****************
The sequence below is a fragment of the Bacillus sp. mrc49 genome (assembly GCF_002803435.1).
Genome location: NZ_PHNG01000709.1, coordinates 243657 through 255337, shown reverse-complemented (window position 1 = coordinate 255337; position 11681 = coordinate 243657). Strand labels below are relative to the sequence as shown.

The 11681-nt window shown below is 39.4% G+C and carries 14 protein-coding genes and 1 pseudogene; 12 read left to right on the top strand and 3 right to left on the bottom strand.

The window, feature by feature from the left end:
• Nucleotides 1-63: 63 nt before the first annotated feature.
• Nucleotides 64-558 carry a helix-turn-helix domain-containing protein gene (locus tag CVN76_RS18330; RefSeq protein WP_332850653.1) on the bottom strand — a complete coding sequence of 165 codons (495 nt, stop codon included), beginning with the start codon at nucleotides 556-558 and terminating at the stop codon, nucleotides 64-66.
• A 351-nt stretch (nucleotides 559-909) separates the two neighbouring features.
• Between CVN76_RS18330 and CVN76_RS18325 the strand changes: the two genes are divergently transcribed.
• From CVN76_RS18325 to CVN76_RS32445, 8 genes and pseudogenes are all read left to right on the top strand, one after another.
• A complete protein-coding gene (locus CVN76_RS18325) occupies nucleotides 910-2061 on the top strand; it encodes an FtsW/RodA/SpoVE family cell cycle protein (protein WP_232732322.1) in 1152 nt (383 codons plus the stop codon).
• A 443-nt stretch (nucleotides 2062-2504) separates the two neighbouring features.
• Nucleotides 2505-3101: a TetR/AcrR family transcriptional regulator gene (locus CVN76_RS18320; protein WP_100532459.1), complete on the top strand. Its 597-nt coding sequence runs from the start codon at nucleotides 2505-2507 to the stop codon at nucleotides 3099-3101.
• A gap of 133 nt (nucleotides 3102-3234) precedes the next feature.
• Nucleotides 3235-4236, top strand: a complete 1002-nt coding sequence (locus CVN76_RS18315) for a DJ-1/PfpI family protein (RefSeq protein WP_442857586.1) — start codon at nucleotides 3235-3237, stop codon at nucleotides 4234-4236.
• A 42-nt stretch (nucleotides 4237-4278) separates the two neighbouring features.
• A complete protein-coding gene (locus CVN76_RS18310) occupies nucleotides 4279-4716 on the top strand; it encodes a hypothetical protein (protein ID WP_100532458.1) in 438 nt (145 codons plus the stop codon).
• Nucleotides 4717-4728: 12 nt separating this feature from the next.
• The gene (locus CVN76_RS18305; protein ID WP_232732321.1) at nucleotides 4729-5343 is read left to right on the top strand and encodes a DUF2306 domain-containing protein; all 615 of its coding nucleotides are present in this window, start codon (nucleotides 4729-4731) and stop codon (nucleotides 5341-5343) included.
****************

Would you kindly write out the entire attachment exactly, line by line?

The sequence below is a fragment of the Bacillus sp. mrc49 genome (assembly GCF_002803435.1).
Genome location: NZ_PHNG01000709.1, coordinates 243657 through 255337, shown reverse-complemented (window position 1 = coordinate 255337; position 11681 = coordinate 243657). Strand labels below are relative to the sequence as shown.

The 11681-nt window shown below is 39.4% G+C and carries 14 protein-coding genes and 1 pseudogene; 12 read left to right on the top strand and 3 right to left on the bottom strand.

The window, feature by feature from the left end:
• Nucleotides 1-63: 63 nt before the first annotated feature.
• Nucleotides 64-558 carry a helix-turn-helix domain-containing protein gene (locus tag CVN76_RS18330; RefSeq protein WP_332850653.1) on the bottom strand — a complete coding sequence of 165 codons (495 nt, stop codon included), beginning with the start codon at nucleotides 556-558 and terminating at the stop codon, nucleotides 64-66.
• A 351-nt stretch (nucleotides 559-909) separates the two neighbouring features.
• Between CVN76_RS18330 and CVN76_RS18325 the strand changes: the two genes are divergently transcribed.
• From CVN76_RS18325 to CVN76_RS32445, 8 genes and pseudogenes are all read left to right on the top strand, one after another.
• A complete protein-coding gene (locus CVN76_RS18325) occupies nucleotides 910-2061 on the top strand; it encodes an FtsW/RodA/SpoVE family cell cycle protein (protein WP_232732322.1) in 1152 nt (383 codons plus the stop codon).
• A 443-nt stretch (nucleotides 2062-2504) separates the two neighbouring features.
• Nucleotides 2505-3101: a TetR/AcrR family transcriptional regulator gene (locus CVN76_RS18320; protein WP_100532459.1), complete on the top strand. Its 597-nt coding sequence runs from the start codon at nucleotides 2505-2507 to the stop codon at nucleotides 3099-3101.
• A gap of 133 nt (nucleotides 3102-3234) precedes the next feature.
• Nucleotides 3235-4236, top strand: a complete 1002-nt coding sequence (locus CVN76_RS18315) for a DJ-1/PfpI family protein (RefSeq protein WP_442857586.1) — start codon at nucleotides 3235-3237, stop codon at nucleotides 4234-4236.
• A 42-nt stretch (nucleotides 4237-4278) separates the two neighbouring features.
• A complete protein-coding gene (locus CVN76_RS18310) occupies nucleotides 4279-4716 on the top strand; it encodes a hypothetical protein (protein ID WP_100532458.1) in 438 nt (145 codons plus the stop codon).
• Nucleotides 4717-4728: 12 nt separating this feature from the next.
• The gene (locus CVN76_RS18305; protein ID WP_232732321.1) at nucleotides 4729-5343 is read left to right on the top strand and encodes a DUF2306 domain-containing protein; all 615 of its coding nucleotides are present in this window, start codon (nucleotides 4729-4731) and stop codon (nucleotides 5341-5343) included.